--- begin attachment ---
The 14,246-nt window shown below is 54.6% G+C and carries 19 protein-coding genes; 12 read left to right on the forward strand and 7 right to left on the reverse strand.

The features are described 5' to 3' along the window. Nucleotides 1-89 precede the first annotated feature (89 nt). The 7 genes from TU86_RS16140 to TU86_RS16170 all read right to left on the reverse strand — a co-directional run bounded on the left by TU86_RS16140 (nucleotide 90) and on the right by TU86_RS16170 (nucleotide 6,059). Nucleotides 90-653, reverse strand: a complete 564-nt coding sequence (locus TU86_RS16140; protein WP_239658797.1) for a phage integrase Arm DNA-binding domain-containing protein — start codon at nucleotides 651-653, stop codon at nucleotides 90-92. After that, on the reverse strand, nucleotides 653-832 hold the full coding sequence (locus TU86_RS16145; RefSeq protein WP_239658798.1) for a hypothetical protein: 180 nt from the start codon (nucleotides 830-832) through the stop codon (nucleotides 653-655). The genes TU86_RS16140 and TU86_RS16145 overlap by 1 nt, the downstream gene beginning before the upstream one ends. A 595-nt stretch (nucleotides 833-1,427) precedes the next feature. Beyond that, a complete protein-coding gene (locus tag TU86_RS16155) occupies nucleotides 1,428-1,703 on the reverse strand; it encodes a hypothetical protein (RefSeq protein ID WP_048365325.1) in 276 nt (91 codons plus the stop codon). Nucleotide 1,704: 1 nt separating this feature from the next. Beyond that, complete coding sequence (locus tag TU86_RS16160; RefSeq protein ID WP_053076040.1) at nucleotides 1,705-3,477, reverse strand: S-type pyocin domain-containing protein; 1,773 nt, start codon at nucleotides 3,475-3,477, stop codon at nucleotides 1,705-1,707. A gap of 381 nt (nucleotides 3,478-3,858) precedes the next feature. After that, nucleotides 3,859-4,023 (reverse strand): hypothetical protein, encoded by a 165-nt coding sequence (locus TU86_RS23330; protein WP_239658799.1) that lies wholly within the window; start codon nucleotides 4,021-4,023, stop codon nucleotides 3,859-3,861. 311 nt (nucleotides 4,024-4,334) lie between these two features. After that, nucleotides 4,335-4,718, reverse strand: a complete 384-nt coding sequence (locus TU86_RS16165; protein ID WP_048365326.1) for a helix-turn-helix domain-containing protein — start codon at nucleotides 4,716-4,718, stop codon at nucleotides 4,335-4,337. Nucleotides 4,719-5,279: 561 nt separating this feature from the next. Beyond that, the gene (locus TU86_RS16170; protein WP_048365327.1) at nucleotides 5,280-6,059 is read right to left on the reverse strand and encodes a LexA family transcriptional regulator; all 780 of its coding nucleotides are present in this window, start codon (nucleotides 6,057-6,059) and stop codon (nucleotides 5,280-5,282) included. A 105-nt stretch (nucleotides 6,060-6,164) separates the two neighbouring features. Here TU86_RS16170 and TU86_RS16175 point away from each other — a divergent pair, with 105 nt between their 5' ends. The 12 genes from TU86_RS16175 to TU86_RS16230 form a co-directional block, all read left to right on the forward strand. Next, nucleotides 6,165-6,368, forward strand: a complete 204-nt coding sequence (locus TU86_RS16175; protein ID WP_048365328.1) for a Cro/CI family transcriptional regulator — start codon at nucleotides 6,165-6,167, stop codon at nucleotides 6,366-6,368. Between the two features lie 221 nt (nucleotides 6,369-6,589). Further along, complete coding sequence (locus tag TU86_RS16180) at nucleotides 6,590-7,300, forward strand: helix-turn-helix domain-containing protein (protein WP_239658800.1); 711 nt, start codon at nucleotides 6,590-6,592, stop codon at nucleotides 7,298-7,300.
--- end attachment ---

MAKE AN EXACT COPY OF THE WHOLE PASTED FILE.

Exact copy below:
The 14,246-nt window shown below is 54.6% G+C and carries 19 protein-coding genes; 12 read left to right on the forward strand and 7 right to left on the reverse strand.

The features are described 5' to 3' along the window. Nucleotides 1-89 precede the first annotated feature (89 nt). The 7 genes from TU86_RS16140 to TU86_RS16170 all read right to left on the reverse strand — a co-directional run bounded on the left by TU86_RS16140 (nucleotide 90) and on the right by TU86_RS16170 (nucleotide 6,059). Nucleotides 90-653, reverse strand: a complete 564-nt coding sequence (locus TU86_RS16140; protein WP_239658797.1) for a phage integrase Arm DNA-binding domain-containing protein — start codon at nucleotides 651-653, stop codon at nucleotides 90-92. After that, on the reverse strand, nucleotides 653-832 hold the full coding sequence (locus TU86_RS16145; RefSeq protein WP_239658798.1) for a hypothetical protein: 180 nt from the start codon (nucleotides 830-832) through the stop codon (nucleotides 653-655). The genes TU86_RS16140 and TU86_RS16145 overlap by 1 nt, the downstream gene beginning before the upstream one ends. A 595-nt stretch (nucleotides 833-1,427) precedes the next feature. Beyond that, a complete protein-coding gene (locus tag TU86_RS16155) occupies nucleotides 1,428-1,703 on the reverse strand; it encodes a hypothetical protein (RefSeq protein ID WP_048365325.1) in 276 nt (91 codons plus the stop codon). Nucleotide 1,704: 1 nt separating this feature from the next. Beyond that, complete coding sequence (locus tag TU86_RS16160; RefSeq protein ID WP_053076040.1) at nucleotides 1,705-3,477, reverse strand: S-type pyocin domain-containing protein; 1,773 nt, start codon at nucleotides 3,475-3,477, stop codon at nucleotides 1,705-1,707. A gap of 381 nt (nucleotides 3,478-3,858) precedes the next feature. After that, nucleotides 3,859-4,023 (reverse strand): hypothetical protein, encoded by a 165-nt coding sequence (locus TU86_RS23330; protein WP_239658799.1) that lies wholly within the window; start codon nucleotides 4,021-4,023, stop codon nucleotides 3,859-3,861. 311 nt (nucleotides 4,024-4,334) lie between these two features. After that, nucleotides 4,335-4,718, reverse strand: a complete 384-nt coding sequence (locus TU86_RS16165; protein ID WP_048365326.1) for a helix-turn-helix domain-containing protein — start codon at nucleotides 4,716-4,718, stop codon at nucleotides 4,335-4,337. Nucleotides 4,719-5,279: 561 nt separating this feature from the next. Beyond that, the gene (locus TU86_RS16170; protein WP_048365327.1) at nucleotides 5,280-6,059 is read right to left on the reverse strand and encodes a LexA family transcriptional regulator; all 780 of its coding nucleotides are present in this window, start codon (nucleotides 6,057-6,059) and stop codon (nucleotides 5,280-5,282) included. A 105-nt stretch (nucleotides 6,060-6,164) separates the two neighbouring features. Here TU86_RS16170 and TU86_RS16175 point away from each other — a divergent pair, with 105 nt between their 5' ends. The 12 genes from TU86_RS16175 to TU86_RS16230 form a co-directional block, all read left to right on the forward strand. Next, nucleotides 6,165-6,368, forward strand: a complete 204-nt coding sequence (locus TU86_RS16175; protein ID WP_048365328.1) for a Cro/CI family transcriptional regulator — start codon at nucleotides 6,165-6,167, stop codon at nucleotides 6,366-6,368. Between the two features lie 221 nt (nucleotides 6,369-6,589). Further along, complete coding sequence (locus tag TU86_RS16180) at nucleotides 6,590-7,300, forward strand: helix-turn-helix domain-containing protein (protein WP_239658800.1); 711 nt, start codon at nucleotides 6,590-6,592, stop codon at nucleotides 7,298-7,300.